Gender Equality in the Military
Top priorities in military conflict are completion of the mission and safety of those involved. Since training is where the groundwork is laid for what will take place on the fields of combat, standards are rigid and direction is strict. These are absolute necessities.
Including women in non-traditional roles of military service, such as special forces, is still a relatively new subject to discuss. This article from Stars and Stripes regards lingering doubts about women in special operations, and reported:
Pentagon leaders lifted the ban on women in combat jobs in 2012, but gave the military services time to integrate women gradually and systematically into the male-only front-line positions. By January 2016, the military must open all combat jobs to women or explain why any exceptions must be made.
Should societal desire to promote a sense of equality into areas most heavily dominated by men push leaders to interject political correctness in military affairs? As reported here, the Army Ranger School beginning later this month will include female students for the first time. Although the women who may pass the course won’t be allowed to become official members of the regiment, they “will be considered trail blazers by many and allowed to wear the service’s prestigious Ranger tab”. Why allow women the opportunity to “try out” in the first place if their completion doesn’t mean entrance into the elite group?
Because of feelings.
For the past 2 1/2 years, the Marine Infantry Officer course attempted gender integration for the purpose of research. The result? Not a single woman is graduating from the course. That conclusion clearly indicates that equality of opportunity does not result in equality of outcome.
I had the privilege of hearing from a female member of the military, who allowed me to anonymously share some of her thoughts on this subject:
Every so often, I’ll ask the guys how they would feel about putting a woman on a team, and the answer is almost unanimous: we don’t care. Above all, the teams function on trust. No one I know has a problem with women on teams based solely on their gender. The problem is trust. The demands these men make on their bodies and psyches is phenomenal, and I know very few women, if any, who can toe that line. Each member of a team is hand-selected and put through training that makes the word “rigorous” look like a Girl Scout tea party. These men eat, sleep, sweat, and bleed together, because when the heat is on, they have to know that the ones beside them would die for them, or carry them home if they’re the unlucky one. Can the person next to them climb a 20 foot wall with a full kit (on average, 100 lbs)? Can they carry their own kit, and their wounded buddy, and his kit? For miles? Up a mountain? Under fire? While wounded? As a gross generalization, women just can’t hack it physically, and to put anyone on a team who can’t meet the requirements jeopardizes an entire team and mission. No weak links. Period. Regardless of gender. The physical demands are high, but for a reason, and they cannot change. Lowering the physical standards just so you can put a woman on a team would be suicide. Yes, women’s bodies are different than men’s bodies. That’s not an excuse for not being a trustworthy member of a team.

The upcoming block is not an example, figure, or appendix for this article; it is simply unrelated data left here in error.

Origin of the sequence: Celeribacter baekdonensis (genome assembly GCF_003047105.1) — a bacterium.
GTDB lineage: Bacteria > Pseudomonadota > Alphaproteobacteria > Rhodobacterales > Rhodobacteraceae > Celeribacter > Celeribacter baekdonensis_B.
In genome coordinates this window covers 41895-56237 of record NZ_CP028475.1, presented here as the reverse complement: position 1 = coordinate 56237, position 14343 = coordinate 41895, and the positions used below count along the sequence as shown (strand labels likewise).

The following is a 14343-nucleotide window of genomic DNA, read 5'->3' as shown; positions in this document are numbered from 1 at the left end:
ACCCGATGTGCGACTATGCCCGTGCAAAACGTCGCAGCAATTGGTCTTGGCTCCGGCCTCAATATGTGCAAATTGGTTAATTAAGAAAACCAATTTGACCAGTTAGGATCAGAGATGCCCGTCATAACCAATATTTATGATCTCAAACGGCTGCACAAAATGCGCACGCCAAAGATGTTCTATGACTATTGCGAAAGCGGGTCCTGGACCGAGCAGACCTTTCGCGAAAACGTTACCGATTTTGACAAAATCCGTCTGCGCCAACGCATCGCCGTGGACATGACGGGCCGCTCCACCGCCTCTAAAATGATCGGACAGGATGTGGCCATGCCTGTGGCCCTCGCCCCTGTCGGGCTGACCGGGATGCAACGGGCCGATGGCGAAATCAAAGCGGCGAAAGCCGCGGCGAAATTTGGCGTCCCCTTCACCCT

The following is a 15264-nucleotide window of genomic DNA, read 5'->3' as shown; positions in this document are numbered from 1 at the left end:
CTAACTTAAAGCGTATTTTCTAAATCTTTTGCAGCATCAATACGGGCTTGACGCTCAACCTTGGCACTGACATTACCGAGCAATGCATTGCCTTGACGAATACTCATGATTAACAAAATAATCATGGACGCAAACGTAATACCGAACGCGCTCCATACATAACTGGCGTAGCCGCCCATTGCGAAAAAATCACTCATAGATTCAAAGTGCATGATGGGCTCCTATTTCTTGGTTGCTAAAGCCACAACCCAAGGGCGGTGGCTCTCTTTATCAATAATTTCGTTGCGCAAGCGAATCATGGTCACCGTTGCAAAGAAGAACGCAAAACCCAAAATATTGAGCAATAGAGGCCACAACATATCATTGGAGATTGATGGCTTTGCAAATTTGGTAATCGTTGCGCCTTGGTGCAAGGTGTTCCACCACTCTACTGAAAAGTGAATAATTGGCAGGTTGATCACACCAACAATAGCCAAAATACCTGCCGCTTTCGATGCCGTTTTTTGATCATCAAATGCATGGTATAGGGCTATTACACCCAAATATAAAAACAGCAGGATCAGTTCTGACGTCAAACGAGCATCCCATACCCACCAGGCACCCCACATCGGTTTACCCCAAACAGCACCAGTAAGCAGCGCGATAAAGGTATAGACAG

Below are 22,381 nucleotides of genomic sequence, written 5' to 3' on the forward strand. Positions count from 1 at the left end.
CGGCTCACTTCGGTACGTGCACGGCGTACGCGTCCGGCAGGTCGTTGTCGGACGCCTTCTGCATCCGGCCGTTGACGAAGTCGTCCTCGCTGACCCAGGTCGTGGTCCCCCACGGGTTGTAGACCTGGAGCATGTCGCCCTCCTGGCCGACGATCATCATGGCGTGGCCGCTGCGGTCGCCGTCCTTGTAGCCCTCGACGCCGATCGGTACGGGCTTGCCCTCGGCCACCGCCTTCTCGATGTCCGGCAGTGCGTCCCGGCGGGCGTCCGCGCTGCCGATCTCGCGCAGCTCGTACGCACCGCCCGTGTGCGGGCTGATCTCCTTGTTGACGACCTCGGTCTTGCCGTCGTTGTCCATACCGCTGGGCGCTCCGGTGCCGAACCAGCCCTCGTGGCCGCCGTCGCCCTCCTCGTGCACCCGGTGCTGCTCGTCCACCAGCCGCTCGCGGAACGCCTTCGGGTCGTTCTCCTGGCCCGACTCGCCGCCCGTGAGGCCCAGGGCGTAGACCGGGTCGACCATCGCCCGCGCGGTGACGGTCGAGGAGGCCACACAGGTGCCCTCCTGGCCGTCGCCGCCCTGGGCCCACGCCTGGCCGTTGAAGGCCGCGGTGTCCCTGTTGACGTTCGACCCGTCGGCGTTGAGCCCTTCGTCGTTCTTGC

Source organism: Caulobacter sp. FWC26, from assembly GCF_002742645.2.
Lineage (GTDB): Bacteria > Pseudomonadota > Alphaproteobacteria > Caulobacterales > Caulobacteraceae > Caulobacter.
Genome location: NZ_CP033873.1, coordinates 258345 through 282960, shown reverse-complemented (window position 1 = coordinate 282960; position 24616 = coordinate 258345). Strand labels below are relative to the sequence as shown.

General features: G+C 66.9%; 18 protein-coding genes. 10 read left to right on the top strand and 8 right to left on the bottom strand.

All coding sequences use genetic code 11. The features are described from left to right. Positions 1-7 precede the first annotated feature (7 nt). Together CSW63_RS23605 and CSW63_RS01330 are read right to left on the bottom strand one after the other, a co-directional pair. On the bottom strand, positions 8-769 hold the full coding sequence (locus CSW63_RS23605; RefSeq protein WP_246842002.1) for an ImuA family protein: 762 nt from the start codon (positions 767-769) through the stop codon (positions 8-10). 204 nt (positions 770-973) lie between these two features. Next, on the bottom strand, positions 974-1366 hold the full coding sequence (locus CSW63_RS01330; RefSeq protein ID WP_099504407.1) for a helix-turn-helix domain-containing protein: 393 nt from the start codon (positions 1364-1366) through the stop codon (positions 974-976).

Not only are the physical standards demanding and prohibitive for most women, but the emotional and personality standards are there, too. These men are chosen to fit into a team based on personality as well. If they don’t “click”, there is no trust, and if there is no trust, there is no team. Can a team member keep his head up after losing someone? Can they go for weeks without a meal or a shower? Or a bathroom? If a child is wearing a suicide vest, can they pull the trigger?
The problem is the politicization of gender roles. They want “equality”, but not equal standards. It’s not equality if it’s a forced placement of a woman on a team. That benefits no one and kills good people. Literally. If a woman can be an operator first and a woman second, then we’re on the right track. But the military’s big push is to highlight and celebrate women for being women. They’ve created a hyper-awareness of gender, distinction, separation, sexual sensitivity, and political correctness.
While a gender equality push can be frustrating for non-military environments, a push for the same in the ranks of the armed forces has far more severe, lasting consequences. Lives are at stake. Objectives can be compromised. We should not be willing to do that, especially in an era of increased threats at home and abroad. The military should stand firm against pressure to accommodate anyone simply for appearances. It’s plain to see that there is an unwillingness to accept differences between genders in both the military and civilian world. It isn’t just that, though. There is an absolute refusal to admit that these God-given differences are not a bad thing. They simply exist.